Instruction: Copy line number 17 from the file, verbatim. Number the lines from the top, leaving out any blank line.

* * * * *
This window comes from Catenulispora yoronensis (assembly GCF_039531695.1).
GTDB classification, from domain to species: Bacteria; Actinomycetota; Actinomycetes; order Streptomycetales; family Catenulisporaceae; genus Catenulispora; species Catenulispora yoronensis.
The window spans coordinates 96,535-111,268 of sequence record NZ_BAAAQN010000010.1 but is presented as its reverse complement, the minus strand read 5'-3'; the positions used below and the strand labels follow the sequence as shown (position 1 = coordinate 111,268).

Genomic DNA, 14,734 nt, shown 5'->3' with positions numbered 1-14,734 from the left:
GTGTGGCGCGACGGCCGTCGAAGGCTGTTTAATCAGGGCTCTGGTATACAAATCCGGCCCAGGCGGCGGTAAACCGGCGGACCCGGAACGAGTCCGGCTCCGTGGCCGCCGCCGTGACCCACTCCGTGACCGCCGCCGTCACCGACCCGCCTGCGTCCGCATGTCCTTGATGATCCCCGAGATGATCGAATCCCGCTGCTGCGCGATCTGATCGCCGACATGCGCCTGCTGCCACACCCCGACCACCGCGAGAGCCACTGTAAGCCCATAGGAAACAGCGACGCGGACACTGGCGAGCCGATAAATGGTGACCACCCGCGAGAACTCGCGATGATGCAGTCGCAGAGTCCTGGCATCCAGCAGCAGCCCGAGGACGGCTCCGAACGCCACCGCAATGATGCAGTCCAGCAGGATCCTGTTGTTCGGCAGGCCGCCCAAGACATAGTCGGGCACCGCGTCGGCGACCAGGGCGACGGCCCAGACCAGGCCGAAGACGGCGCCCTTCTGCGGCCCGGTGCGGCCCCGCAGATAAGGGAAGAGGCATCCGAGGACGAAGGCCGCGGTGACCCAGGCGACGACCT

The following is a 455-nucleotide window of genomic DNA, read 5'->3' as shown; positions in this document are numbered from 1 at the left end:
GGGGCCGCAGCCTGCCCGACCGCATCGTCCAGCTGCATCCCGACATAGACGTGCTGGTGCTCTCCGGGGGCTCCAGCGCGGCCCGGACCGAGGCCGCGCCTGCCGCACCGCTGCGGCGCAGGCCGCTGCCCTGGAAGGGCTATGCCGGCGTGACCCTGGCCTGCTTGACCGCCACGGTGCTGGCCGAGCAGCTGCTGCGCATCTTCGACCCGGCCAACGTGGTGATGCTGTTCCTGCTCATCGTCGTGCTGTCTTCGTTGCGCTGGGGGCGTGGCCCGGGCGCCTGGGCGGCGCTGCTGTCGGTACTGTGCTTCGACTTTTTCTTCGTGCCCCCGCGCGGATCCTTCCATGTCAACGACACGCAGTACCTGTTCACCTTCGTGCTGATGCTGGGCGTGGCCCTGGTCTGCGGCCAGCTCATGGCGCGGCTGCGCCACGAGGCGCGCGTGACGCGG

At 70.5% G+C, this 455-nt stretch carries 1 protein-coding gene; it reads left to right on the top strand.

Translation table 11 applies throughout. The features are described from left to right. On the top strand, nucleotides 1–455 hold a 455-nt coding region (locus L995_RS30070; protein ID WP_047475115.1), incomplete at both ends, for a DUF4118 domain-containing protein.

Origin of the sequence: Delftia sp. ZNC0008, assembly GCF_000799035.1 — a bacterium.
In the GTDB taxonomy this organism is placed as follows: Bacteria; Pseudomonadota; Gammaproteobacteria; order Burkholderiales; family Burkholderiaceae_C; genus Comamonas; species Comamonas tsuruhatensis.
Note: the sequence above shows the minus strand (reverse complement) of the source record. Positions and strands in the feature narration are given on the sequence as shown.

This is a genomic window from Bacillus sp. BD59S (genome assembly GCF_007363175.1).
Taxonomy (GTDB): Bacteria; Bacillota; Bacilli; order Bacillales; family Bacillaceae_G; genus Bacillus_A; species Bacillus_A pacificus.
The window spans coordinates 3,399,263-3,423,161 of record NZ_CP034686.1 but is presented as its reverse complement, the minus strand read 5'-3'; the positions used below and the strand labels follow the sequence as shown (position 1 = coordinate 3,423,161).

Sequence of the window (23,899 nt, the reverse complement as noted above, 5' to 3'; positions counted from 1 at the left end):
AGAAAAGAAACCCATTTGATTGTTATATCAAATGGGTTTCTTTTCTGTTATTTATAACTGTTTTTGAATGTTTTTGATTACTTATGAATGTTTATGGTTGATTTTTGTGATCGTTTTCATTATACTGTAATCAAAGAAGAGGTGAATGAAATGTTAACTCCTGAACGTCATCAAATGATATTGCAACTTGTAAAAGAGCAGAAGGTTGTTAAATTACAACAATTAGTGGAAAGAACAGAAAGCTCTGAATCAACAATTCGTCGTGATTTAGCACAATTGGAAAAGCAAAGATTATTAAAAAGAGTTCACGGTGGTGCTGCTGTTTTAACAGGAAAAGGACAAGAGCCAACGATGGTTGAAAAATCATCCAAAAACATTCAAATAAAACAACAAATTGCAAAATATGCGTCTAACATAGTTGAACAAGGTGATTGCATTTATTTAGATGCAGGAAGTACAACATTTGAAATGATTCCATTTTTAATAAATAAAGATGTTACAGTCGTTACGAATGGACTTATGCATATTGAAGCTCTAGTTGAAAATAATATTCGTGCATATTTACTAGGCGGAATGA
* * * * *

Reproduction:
AGAAAAGAAACCCATTTGATTGTTATATCAAATGGGTTTCTTTTCTGTTATTTATAACTGTTTTTGAATGTTTTTGATTACTTATGAATGTTTATGGTTGATTTTTGTGATCGTTTTCATTATACTGTAATCAAAGAAGAGGTGAATGAAATGTTAACTCCTGAACGTCATCAAATGATATTGCAACTTGTAAAAGAGCAGAAGGTTGTTAAATTACAACAATTAGTGGAAAGAACAGAAAGCTCTGAATCAACAATTCGTCGTGATTTAGCACAATTGGAAAAGCAAAGATTATTAAAAAGAGTTCACGGTGGTGCTGCTGTTTTAACAGGAAAAGGACAAGAGCCAACGATGGTTGAAAAATCATCCAAAAACATTCAAATAAAACAACAAATTGCAAAATATGCGTCTAACATAGTTGAACAAGGTGATTGCATTTATTTAGATGCAGGAAGTACAACATTTGAAATGATTCCATTTTTAATAAATAAAGATGTTACAGTCGTTACGAATGGACTTATGCATATTGAAGCTCTAGTTGAAAATAATATTCGTGCATATTTACTAGGCGGAATGA